Shelves: 2012

"In one sense, it’s like growing a plant. You have the seed, but you need to give it certain elements: sun, water, soil. We have the seed. But how do you grow a borderline? Her word for the environment that cultivates our disorder is “invalidating.” She doesn’t use the term “abuse” or even “neglect,” but “invalidation” to describe how a vulnerable child’s inner experiences—thoughts, emotions, sensations, and beliefs—are either disregarded, denied, erratically responded to, punished, or oversimpl...more
Rebecca Jackson
This book seemed to embellish a lot of accounts. I felt she was trying too hard to make herself look "crazy." People with BPD, I feel, have way more self control in the harm they do to themselves. Yes, we do have tendencies to ruin relationships, but we learn to adapt and express it inwardly. The last thing, at least, I want is for someone to think I'm psycho. I'll kick and scream and bawl when I'm home alone but no in the presence of anyone else. Also this book has such a "I did it and so can y...more
I didn't even know that I was going to read this book right now and a trip to the water park demanded a book. I grabbed the closest thing I had an the journey began. The book is memoir written by a women who was diagnosed with BPD. As she relates her experiences she seems to take an honest and revealing approach, sharing the tragedies and triumphs she experienced. I found her honesty refreshing and engaging and suffering from my own "savior complex" (as she calls it) I found myself hoping that t...more
Can't rave enough about this book, which tells the author's travels between being diagnosed with Borderline Personality Disorder (as well as other mental health issues) and the various treatments she received.

I have read this book a few times already, yet only finished it once (so far). I found I kept re-reading various parts because they were so good, so profound, so helpful. Then I chose to restart the book altogether so I could underline these wonderful parts, and found myself underlining sp...more
This is book is disturbing in its depiction of borderline personality disorder. The writer is gifted in making you feel every ounce of pain, from the emotional devastation to the razor blades. While this is required reading for my mental health class, and not something I would normally read on my own, I think this book has the potential to change your life. This insight into the feeling of always being invalidated and the results of that invalidation for the borderline personality (or anyone els...more
This book starts with her writing a despairing love letter in her own blood and ends with her living in a Somerville Buddhist community. A riveting tale of mindfulness over madness and of support appearing when you need it. The generosity of her mom’s ex-boyfriend, for instance, is astounding. He finds her a safe haven and ensures that she remains safe. The Buddhism comes late in the book, prompted by the emphasis on mindfulness in her behavioral and cognitive therapy and her Buddhist muse is ir...more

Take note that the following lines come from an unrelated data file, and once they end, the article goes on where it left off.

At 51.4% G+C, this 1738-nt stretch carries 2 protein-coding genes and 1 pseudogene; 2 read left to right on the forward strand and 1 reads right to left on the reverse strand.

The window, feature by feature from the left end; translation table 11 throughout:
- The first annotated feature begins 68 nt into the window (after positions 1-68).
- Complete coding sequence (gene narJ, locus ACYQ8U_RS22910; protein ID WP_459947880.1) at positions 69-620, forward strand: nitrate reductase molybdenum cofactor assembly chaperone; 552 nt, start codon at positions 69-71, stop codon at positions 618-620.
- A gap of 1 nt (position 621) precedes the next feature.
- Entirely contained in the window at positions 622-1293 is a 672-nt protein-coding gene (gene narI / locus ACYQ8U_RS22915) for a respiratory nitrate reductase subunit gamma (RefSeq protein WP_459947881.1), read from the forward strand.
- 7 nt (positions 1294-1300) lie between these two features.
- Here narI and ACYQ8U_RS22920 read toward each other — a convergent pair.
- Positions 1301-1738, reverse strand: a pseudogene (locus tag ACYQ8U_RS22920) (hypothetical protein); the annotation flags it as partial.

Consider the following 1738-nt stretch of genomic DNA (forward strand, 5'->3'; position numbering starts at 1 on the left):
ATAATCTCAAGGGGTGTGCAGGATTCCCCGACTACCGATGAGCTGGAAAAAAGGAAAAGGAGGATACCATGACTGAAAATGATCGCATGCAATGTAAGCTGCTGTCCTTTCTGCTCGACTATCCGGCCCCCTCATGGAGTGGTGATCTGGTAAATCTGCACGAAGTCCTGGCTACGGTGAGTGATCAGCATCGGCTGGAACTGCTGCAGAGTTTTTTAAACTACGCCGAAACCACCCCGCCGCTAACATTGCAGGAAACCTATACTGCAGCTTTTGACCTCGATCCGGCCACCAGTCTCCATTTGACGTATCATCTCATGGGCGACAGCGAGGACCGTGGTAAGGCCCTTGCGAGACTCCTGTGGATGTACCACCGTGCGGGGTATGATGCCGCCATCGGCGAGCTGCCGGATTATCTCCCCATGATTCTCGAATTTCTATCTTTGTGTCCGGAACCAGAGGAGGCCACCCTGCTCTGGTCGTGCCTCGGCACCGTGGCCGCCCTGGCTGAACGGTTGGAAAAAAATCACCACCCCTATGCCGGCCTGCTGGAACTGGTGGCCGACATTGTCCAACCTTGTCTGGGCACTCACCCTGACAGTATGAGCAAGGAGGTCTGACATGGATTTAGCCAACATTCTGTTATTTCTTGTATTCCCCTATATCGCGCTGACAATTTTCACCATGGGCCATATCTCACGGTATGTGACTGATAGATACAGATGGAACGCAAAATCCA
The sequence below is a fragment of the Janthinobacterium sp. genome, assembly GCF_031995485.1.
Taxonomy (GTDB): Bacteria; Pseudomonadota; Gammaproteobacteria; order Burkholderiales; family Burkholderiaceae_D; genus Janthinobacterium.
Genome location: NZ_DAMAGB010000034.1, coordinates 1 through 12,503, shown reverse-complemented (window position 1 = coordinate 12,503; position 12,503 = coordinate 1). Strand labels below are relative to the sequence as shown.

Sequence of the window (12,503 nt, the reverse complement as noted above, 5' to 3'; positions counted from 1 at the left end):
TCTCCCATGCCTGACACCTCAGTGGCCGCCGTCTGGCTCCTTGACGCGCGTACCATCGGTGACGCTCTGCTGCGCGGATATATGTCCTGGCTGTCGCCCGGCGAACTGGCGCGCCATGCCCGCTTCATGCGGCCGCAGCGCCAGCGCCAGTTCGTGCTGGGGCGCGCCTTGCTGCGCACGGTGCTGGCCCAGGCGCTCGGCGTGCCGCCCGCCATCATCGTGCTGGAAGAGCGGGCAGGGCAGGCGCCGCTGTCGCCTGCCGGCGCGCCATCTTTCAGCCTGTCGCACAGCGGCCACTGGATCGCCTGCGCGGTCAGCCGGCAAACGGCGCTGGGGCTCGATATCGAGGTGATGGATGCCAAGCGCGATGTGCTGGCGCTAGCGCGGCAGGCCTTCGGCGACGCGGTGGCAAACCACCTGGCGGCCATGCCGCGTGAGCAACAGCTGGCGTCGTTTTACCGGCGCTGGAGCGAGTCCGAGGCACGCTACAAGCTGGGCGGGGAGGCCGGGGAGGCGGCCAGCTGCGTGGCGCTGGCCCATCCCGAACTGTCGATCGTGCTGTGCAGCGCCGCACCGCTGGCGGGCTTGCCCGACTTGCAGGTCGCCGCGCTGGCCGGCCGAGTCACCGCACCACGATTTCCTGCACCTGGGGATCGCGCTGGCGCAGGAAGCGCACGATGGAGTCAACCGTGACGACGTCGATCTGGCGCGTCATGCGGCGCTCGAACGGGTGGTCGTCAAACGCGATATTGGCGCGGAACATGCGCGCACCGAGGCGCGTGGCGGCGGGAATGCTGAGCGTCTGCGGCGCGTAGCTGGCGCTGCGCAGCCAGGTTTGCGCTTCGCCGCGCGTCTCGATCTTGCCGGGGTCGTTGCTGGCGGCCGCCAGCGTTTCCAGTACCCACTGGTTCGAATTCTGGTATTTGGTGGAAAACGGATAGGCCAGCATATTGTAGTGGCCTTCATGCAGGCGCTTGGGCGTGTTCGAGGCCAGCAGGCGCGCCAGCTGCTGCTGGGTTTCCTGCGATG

Excellent book that I would highly recommend for anyone dealing with their own emotional dysregulation or those of someone else. Should be required reading for all clinicians. Completely has changed my compassion level for individuals who struggle with BPD. There is such an emphasis on their manipulative behavior and not enough on the incredible pain that they experience. We could all benefit from increasing our level of empathy, compassion, and validation for their experience.

This is a book th...more
Having been first introduced to individuals with this type of maladaptive behavioral pattern while I was a clinical social worker in a downtown Detroit crisis center as well working in a residential treatment center for adolescents, I chanced upon this title in my search for a more buddhist approach to mental health.

This is a memoir of someone who identifies with this disorder- strongly at first, less so as she learned more about Buddhism. This is not a book that will tell you all the terrible t...more
The Buddha and the Borderline was a great, highly enlightened, tragic, hilarious, and informative memoir from Kiera Van Gelder. It is her story about her struggle with dealing with Borderline Personality Disorder (BPD) and using dialectical behavior therapy (DBT) and Buddhism to help her manage this illness.

When I was in my high school health class, I learned about this disorder and really thought I knew it, to the point when I thought I actually had it. Honestly, now learning more in depth abou...more
This is by far one of the best memoirs I have ever read. Kiera has one of the mental illnesses that is most difficult for those who don't have it to understand and empathize with--Borderline Personality Disorder (BPD). Yet here she manages to make her pain and struggles incredibly relatable. From prior to her diagnosis when she would write boys letters in her own blood begging them to take her back, to treatment with Dialectical Behavior Therapy, to her gradual recovery and embracing of Buddhism...more